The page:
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Standard Operating Procedures

Canon 350D Digital Camera


Camera Storage

The camera and associated equipment are stored in a camera bag. Ensure that each item
is returned to the correct location so the next person using the camera can find it.

Camera Bag layout:


camera battery charger & power cord
spare batteries for camera & flash
Top pouch

18-55 mm camera body twinflash


lens with uv macro lens (in own bag, with
A an B flashes
filter & lens with uv filter, in individual
Main pouch cap twinflash ring pouches check
body cap and lens cap for kinks in flash
cables before
rear lens cap closing the bag)

USB cable
Front pouch spare memory card
instruction manuals

Preparation

Be sure to prepare the batteries for the camera and the flash on the night before. Carry
lots of spare alkali batteries (in your trouser pockets so they stay warm) with you for the
flash. This is important especially for night photography as more power is used to run
the flash at night.

Camera settings

Set the camera to manual by putting the dial at M because you need to control
the focusing yourself. For macro photography, auto-focus is hopeless and with
aperture priority (AV) the shutter speed will be too slow to capture the action that
the flash reveals.
Manually set the aperture to F22 during the day and F16 at night.
On a sunny day set the shutter speed to 1/125, on a cloudy day set it to 1/60 and at
night set it to 1/125 (when the aperture is more open at F16). Slowing down the
shutter speed will give a better background, but if the shutter speed is too slow
you will get a blurry image due to movement. At F16 the depth of field will be
big but you will need the flash to get enough light.
The depth of field is longer behind the focal point, about 2/3 behind that point and
only 1/3 in front. Focus on the insect eyes to handle this.
Metering mode in the camera menu should be set at program. This will read
from the image and balance the metering for you using the cameras program.

Flash settings

When you assemble the twin flash onto the mounting ring, put the A flash unit
at 11:00 oclock as the sun position and the B flash unit at around 3:00
oclock to fill in the shadows. Ensure the flashes are clipped in place.
The main flash unit slides into the mount on the top of the camera body. Turning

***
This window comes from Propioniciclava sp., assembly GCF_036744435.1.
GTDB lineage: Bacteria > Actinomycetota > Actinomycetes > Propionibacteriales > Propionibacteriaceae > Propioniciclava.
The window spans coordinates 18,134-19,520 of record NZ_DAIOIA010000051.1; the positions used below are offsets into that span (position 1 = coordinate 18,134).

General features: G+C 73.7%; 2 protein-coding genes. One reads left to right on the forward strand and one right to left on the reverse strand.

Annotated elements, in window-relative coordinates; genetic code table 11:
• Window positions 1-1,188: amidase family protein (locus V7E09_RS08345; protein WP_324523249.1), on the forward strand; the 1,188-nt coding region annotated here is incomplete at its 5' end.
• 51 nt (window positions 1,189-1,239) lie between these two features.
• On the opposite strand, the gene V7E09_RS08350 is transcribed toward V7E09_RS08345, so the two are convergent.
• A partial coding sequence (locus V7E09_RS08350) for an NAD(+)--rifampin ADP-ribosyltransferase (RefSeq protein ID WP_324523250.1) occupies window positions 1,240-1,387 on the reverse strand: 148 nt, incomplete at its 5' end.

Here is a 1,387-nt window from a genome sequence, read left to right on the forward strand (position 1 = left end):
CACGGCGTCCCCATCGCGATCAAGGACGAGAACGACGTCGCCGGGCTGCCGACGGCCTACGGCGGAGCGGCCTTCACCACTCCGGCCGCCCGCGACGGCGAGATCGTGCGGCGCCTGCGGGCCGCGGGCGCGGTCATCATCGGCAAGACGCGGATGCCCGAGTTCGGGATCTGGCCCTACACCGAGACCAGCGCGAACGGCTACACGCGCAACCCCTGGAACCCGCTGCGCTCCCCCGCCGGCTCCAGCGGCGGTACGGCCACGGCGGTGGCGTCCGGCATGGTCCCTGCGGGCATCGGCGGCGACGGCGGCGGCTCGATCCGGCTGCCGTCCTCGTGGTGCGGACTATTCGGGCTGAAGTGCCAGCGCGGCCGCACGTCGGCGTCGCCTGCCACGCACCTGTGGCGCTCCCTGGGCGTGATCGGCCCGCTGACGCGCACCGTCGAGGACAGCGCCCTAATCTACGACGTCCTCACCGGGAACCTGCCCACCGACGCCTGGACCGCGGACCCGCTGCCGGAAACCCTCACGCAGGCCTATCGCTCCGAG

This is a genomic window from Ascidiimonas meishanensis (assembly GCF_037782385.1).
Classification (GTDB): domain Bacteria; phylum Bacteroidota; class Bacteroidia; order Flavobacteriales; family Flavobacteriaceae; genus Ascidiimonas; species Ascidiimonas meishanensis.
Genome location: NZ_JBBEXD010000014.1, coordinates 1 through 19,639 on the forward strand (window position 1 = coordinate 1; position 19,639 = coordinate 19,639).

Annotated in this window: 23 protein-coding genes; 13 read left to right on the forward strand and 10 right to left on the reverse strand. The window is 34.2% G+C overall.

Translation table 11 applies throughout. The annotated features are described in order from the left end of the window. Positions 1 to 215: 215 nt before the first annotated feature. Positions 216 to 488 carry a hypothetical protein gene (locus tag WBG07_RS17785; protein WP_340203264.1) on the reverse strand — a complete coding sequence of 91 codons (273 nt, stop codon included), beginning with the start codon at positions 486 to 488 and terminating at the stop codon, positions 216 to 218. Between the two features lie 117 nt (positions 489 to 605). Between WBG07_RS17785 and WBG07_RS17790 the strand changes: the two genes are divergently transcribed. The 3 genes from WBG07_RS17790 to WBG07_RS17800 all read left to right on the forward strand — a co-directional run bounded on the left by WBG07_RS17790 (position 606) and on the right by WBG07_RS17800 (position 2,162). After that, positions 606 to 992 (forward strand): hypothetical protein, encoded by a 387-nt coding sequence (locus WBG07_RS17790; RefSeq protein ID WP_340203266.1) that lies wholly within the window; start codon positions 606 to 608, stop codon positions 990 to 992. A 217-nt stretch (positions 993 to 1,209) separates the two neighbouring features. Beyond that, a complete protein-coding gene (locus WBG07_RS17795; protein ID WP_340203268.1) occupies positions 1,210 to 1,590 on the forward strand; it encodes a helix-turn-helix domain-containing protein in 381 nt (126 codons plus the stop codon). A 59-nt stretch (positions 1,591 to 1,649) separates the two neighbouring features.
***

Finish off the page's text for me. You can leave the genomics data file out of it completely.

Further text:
the plastic ring at the base of the flash unit secures it in place.
You can set the A and B flash units at a 1:1 ratio, or a 2:1 ratio, which gives you
twice as much light from the sun position than the fill position. However, if
there is a big leaf is in the way then you can turn the whole set up on the ring or
move the flashes individually to get the light in a better position.
Adjust the tilting angle of the flash depending on how far away your camera is to
the subject in order to take the photo with the flower and the insect filling the
screen. For a big insect you will be farther away so tilt them less. For a small
insect you will be closer so tilt them more.
Set the flash on ETTL = electronic through the lens.

Taking photos

Stand with one leg forward and one leg back so you have a triangle for steadiness.
Keep your elbows loosely to your sides for support. Not too tight because your
heartbeat and breathing will move the camera, but not so relaxed that you do not
get any support or stability.
Do a coarse focus by turning the lens, then rock back and forth to do the fine
focus. Dont try to adjust the fine focus by turning the lens. Instead, move in and
out by rocking back and forth until you see the insect come into focus.
If you are unable to focus and find that you have lost the focus area then take the
lens down to a lower magnification, focus and move back up.
Take several shots from several angles so that we get all the pollinator fit
information. For example, how does their tongue fit in the flower, what part of
their body brushes the anthers? What part touches the stigma?
Shoot all the photos in digital RAW using an ISO of 200. If you use an ISO of
300 to 400 it gets too grainy.
Be sure to have a UV light filter on the lens to protect it from damage as macro
lenses are very delicate.
Goals / Reasons for photos

We need the photos to document how the insect fits and behaves in the
flower.
We want to have action shots from all different angles so that we can assess how
likely it is that the insect will be picking up and depositing pollen.
Use the plant list and the plant tags to record the Transect Plant ID number and
nickname when you take the photograph.
See the data sheet for Photo vouchers for further information.
The goal is to obtain a good macro photograph of each and every type of insect in
each plant species. A reasonable result is 10 good images for every 100 photos
taken. Keep every photo, even the bad ones, when you download your images
to the computer.
Follow the instructions on the camera (rubbish bin symbol) or the manual to clear
the memory only when you are sure you have saved the images onto the
appropriate drive on the computer network.